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How King Pellinore gat the lady and brought her to Camelot
to the court of King Arthur.

AND then he turned him to the other knight, that was sore
wounded.  But when he saw the other's buffet, he would not fight,
but kneeled down and said, Take my cousin the lady with you at
your request, and I require you, as ye be a true knight, put her
to no shame nor villainy.  What, said King Pellinore, will ye not
fight for her?  No, sir, said the knight, I will not fight with
such a knight of prowess as ye be.  Well, said Pellinore, ye say
well; I promise you she shall have no villainy by me, as I am
true knight; but now me lacketh an horse, said Pellinore, but I
will have Hontzlake's horse.  Ye shall not need, said the knight,
for I shall give you such an horse as shall please you, so that
you will lodge with me, for it is near night.  I will well, said
King Pellinore, abide with you all night.  And there he had with
him right good cheer, and fared of the best with passing good
wine, and had merry rest that night.  And on the morn he heard a
mass and dined; and then was brought him a fair bay courser, and
King Pellinore's saddle set upon him.  Now, what shall I call
you? said the knight, inasmuch as ye have my cousin at your
desire of your quest.  Sir, I shall tell you, my name is King
Pellinore of the Isles and knight of the Table Round.  Now I am
glad, said the knight, that such a noble man shall have the rule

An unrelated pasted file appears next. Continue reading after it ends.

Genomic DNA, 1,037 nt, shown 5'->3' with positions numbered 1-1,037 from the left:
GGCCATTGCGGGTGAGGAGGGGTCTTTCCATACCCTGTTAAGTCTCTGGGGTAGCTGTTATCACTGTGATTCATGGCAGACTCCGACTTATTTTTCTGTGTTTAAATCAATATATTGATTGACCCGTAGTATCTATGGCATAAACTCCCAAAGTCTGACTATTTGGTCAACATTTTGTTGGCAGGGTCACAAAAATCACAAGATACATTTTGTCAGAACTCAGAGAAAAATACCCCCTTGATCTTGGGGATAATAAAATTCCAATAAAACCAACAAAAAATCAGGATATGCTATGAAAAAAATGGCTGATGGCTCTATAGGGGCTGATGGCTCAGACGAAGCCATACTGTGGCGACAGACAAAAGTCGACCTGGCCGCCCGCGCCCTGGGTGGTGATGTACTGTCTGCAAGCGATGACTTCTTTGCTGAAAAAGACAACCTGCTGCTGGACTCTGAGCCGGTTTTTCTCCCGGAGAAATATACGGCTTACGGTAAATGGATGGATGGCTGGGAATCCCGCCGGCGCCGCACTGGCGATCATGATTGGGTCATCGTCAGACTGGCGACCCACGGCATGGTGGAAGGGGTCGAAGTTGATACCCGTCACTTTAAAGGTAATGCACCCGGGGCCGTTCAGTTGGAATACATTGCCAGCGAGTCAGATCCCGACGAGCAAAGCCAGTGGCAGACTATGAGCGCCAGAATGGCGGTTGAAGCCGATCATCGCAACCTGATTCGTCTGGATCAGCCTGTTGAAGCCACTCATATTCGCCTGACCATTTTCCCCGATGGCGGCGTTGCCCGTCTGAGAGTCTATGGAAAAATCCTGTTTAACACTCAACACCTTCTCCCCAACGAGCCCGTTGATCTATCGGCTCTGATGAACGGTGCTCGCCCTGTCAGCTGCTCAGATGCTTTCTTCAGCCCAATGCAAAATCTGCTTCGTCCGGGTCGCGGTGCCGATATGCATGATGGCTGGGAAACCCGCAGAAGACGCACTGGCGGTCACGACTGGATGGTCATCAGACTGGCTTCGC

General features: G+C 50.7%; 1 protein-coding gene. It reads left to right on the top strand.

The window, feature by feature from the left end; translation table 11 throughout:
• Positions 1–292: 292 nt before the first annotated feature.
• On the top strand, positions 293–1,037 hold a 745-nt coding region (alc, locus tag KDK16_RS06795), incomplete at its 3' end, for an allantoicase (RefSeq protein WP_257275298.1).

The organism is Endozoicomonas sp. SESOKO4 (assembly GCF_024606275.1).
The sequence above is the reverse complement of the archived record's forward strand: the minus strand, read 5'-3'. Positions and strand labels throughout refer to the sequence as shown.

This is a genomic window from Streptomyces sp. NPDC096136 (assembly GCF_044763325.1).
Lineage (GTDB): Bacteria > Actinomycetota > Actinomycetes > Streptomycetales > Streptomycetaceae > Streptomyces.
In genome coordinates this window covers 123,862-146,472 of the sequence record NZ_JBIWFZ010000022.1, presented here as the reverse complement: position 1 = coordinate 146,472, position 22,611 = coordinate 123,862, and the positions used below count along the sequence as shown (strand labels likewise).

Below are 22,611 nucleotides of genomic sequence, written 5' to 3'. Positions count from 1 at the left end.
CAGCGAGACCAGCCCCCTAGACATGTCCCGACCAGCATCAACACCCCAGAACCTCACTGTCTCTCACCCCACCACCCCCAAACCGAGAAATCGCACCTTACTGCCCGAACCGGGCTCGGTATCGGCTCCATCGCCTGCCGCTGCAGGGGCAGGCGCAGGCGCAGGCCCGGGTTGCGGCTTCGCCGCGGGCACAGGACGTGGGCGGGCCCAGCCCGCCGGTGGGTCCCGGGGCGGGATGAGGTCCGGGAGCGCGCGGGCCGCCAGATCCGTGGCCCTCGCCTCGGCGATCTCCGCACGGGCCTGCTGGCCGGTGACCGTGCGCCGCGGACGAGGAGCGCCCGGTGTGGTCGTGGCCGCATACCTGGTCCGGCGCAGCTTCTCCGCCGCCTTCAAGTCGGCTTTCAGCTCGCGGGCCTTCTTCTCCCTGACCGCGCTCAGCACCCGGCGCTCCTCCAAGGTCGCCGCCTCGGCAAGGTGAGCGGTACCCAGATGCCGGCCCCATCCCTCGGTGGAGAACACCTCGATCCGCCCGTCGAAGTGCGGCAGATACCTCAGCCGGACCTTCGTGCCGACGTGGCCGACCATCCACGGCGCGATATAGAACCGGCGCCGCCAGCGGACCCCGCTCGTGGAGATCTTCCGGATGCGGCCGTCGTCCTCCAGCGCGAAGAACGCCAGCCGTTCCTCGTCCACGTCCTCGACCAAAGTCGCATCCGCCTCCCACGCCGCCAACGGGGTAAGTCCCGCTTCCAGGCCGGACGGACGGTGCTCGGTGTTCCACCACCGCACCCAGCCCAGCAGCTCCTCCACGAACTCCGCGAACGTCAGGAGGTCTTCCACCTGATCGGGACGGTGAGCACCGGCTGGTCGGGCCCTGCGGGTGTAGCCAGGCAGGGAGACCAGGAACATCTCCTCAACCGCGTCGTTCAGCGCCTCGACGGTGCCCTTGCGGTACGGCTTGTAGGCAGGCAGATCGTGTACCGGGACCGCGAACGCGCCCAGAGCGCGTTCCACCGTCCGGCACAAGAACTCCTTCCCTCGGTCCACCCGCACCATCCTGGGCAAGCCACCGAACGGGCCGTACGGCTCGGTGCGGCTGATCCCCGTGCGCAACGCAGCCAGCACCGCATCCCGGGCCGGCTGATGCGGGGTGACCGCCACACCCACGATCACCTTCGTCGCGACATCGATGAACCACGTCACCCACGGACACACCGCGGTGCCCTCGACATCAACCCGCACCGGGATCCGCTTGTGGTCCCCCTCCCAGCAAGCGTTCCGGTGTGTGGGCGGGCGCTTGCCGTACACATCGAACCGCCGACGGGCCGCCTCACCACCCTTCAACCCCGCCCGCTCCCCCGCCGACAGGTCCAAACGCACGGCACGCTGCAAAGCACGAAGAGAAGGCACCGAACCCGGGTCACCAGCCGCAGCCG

of my cousin.  Now, what is your name? said Pellinore, I pray you
tell me.  Sir, my name is Sir Meliot of Logurs, and this lady my
cousin hight Nimue, and the knight that was in the other pavilion
is my sworn brother, a passing good knight, and his name is Brian
of the Isles, and he is full loath to do wrong, and full loath to
fight with any man, but if he be sore sought on, so that for
shame he may not leave it.  It is marvel, said Pellinore, that he
will not <98>have ado with me.  Sir, he will not have ado with no
man but if it be at his request.  Bring him to the court, said
Pellinore, one of these days.  Sir, we will come together.  And
ye shall be welcome, said Pellinore, to the court of King Arthur,
and greatly allowed for your coming.  And so he departed with the
lady, and brought her to Camelot.

So as they rode in a valley it was full of stones, and there the
lady's horse stumbled and threw her down, that her arm was sore
bruised and near she swooned for pain.  Alas! sir, said the lady,
mine arm is out of lithe, wherethrough I must needs rest me.  Ye
shall well, said King Pellinore.  And so he alighted under a fair
tree where was fair grass, and he put his horse thereto, and so
laid him under the tree and slept till it was nigh night.  And
when he awoke he would have ridden.  Sir, said the lady, it is so
dark that ye may as well ride backward as forward.  So they abode
still and made there their lodging.  Then Sir Pellinore put off
his armour; then a little afore midnight they heard the trotting
of an horse.  Be ye still, said King Pellinore, for we shall hear
of some adventure.